WK v GC [2023] EWFC 15128 April 2023

Published: 18/09/2023 08:21


HHJ Hess. Approach to quantifying capitalisation of spousal maintenance some years after original order.

W aged 60 and had raised three now-adult children. H was 67 and retired from financial role in oil industry. Married 1992, separated 2002, decree absolute 2004. FR order by Senior Judge Waller provided capital split marginally in W’s favour, spousal periodical payments by H to W at £17,500 pa joint lives (not linked to inflation), child periodical payments and school fees (now expired), and no pension share. Judge Waller had found that it would be unfair to split H’s pensions when partly accrued prior to marriage and he had made a greater contribution of premarital assets. However, he had envisaged a future pension share.

HHJ notes that Judge Waller’s approach was prior to the Pensions Advisory Group report and would not now be considered appropriate:

‘If the same facts had occurred now, a more likely order, I suggest, would have been a pension sharing order which equalised income at the state pension age of the parties. The fact that a fair portion of the husband's pension had accrued prior to the marriage would have been unlikely to change this outcome in what was obviously a needs case.’

Over the years, H increased maintenance voluntarily to £24,600 pa for a few years before reducing in 2015 to the ordered £17,500. He now sought to end the periodical payments and make large gifts to the children. W sought uplift from £17,500.

Per HHJ Hess, after reviewing the case law:

  1. In varying or discharging an income related order the court may make a capital order such as a lump sum order, property adjustment order or a pension sharing order.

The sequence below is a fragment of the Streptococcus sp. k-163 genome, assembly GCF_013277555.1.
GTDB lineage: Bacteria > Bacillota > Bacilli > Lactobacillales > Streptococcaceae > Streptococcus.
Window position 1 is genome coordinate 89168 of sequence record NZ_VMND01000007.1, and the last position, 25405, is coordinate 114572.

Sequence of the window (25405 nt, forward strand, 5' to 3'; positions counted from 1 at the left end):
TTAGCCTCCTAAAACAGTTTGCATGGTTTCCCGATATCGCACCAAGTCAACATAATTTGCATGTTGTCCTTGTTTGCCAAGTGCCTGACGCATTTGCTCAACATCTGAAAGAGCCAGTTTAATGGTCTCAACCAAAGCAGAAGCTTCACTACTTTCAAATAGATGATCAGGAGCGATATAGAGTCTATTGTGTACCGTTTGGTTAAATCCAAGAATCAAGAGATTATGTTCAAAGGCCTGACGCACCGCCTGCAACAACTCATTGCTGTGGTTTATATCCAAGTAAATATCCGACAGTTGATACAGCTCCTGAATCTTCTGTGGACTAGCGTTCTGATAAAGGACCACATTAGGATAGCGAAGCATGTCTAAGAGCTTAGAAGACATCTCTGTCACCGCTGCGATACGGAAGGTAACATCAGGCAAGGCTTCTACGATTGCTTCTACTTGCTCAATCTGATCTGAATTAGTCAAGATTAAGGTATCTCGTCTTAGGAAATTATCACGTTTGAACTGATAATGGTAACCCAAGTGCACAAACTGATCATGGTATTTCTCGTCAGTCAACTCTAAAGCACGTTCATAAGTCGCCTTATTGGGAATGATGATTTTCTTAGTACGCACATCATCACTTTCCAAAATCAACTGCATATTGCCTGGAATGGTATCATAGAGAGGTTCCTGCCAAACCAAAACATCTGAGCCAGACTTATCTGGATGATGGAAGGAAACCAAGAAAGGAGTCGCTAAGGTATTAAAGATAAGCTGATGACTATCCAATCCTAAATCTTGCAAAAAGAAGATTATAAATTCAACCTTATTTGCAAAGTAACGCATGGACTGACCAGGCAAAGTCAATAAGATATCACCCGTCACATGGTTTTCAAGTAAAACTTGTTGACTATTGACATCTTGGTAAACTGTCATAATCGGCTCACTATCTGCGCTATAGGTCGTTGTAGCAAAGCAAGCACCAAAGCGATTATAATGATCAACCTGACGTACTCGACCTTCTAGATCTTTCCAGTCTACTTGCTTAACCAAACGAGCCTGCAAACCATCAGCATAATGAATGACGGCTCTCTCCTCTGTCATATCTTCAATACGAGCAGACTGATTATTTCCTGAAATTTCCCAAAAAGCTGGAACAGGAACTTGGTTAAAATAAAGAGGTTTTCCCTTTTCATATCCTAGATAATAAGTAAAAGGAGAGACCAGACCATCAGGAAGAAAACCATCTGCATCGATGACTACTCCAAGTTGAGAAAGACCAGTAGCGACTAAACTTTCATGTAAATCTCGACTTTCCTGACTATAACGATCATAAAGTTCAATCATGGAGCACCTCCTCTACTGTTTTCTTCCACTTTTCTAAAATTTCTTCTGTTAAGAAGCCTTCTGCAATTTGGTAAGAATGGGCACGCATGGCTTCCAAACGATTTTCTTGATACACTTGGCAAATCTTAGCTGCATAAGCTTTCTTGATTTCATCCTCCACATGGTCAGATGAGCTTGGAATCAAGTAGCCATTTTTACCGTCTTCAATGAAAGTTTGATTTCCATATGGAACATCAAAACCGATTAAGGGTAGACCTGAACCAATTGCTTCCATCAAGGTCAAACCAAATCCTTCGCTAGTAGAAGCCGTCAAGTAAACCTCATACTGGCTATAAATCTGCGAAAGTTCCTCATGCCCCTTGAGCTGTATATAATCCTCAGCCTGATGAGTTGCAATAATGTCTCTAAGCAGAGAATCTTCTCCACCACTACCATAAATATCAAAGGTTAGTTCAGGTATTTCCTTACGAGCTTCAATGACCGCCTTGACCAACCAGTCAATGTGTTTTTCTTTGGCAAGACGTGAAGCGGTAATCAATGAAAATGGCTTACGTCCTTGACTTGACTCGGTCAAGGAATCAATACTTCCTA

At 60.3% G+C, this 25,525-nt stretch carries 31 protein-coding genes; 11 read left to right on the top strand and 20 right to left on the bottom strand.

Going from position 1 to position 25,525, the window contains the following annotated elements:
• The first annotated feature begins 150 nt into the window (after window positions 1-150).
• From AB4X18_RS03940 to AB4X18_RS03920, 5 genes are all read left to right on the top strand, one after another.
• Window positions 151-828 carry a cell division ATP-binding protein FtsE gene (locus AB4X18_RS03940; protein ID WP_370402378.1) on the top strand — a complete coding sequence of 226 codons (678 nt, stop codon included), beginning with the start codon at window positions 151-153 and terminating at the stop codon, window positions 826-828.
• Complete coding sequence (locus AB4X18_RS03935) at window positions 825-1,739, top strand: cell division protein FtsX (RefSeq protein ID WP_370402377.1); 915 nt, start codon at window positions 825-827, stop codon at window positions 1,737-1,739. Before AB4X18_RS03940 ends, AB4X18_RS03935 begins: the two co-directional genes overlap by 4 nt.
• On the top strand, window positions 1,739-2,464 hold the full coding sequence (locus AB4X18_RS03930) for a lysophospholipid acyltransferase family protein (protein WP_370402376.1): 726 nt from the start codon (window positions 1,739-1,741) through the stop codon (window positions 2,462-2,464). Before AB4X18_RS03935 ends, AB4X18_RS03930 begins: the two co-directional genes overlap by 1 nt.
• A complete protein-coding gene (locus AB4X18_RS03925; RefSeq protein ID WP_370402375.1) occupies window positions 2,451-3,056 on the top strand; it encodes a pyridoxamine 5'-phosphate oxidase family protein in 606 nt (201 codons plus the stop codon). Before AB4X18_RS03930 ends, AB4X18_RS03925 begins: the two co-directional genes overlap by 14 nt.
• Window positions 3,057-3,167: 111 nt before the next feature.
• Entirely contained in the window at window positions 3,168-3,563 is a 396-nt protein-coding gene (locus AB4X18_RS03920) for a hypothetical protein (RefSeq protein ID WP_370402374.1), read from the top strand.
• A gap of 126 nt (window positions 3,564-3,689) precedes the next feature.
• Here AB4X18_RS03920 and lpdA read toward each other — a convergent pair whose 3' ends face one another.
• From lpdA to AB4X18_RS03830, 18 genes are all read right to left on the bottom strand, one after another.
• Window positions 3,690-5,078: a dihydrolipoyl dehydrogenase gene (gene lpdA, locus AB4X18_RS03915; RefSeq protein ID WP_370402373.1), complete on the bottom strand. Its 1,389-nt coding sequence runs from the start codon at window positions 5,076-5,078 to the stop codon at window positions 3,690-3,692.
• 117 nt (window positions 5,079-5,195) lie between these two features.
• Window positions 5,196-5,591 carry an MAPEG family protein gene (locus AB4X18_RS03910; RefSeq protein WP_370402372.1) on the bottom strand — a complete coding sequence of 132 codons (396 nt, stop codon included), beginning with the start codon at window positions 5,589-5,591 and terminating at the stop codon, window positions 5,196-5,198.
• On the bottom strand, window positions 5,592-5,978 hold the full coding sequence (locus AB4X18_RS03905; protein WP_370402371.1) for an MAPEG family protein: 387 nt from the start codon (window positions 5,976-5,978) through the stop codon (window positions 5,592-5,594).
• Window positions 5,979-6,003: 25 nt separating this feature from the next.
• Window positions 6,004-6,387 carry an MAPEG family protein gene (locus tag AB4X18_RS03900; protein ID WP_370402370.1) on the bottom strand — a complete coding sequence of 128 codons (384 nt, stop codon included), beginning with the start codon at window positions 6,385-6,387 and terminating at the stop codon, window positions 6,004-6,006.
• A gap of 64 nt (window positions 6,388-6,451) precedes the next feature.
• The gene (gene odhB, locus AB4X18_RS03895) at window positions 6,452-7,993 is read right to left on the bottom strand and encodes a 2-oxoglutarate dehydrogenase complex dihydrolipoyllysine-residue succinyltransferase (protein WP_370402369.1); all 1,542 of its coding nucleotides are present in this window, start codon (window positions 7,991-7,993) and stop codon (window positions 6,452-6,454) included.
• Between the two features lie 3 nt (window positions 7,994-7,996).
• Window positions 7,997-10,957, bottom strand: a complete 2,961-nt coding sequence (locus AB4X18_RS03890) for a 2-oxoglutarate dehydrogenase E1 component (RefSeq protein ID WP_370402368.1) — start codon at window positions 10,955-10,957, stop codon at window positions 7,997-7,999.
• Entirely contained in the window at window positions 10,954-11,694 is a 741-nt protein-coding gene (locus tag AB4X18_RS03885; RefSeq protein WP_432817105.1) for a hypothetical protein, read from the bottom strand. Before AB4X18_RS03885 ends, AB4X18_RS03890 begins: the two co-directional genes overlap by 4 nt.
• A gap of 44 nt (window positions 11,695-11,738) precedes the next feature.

2. This power should not be used to re-open capital claims as such and the court should restrict itself to considering whether there should be any notional variation in the level of periodical payments, whether the provision can and should be capitalised, and the mathematics of the capitalisation.
  3. In considering the notional variation of the level of periodical payments, the assessment is a needs-based assessment, and the burden is on the payee to justify the need for ongoing dependency and the continuation of financial provision in the context of the statutory question about adjusting without undue hardship.
  4. In deciding whether to take into account capital which the payee has at the time of the variation application, the court has a wide discretion as to whether to include such capital in the capitalisation amortisation figures. There is no definitive guideline on this save a duty to promote fairness and all results are possible from amortising all of the capital to amortising none of it to any point between those points.
  5. The court can attach weight to comments made by the judge at the time of the original order.

H’s pension provider Bank of America would not provide CEV as pension in payment (not correct). PODE estimated value. H had available capital and a pension income. W had notional earning capacity and income from savings/investments. W should not have to downsize as house not large and H’s house larger. Gifts to children lovely but not a higher priority than W’s needs. Applies Duxbury to W’s income needs. Awards lump sum as preferred by both parties over pension sharing order. H to pay a proportion of W’s costs.

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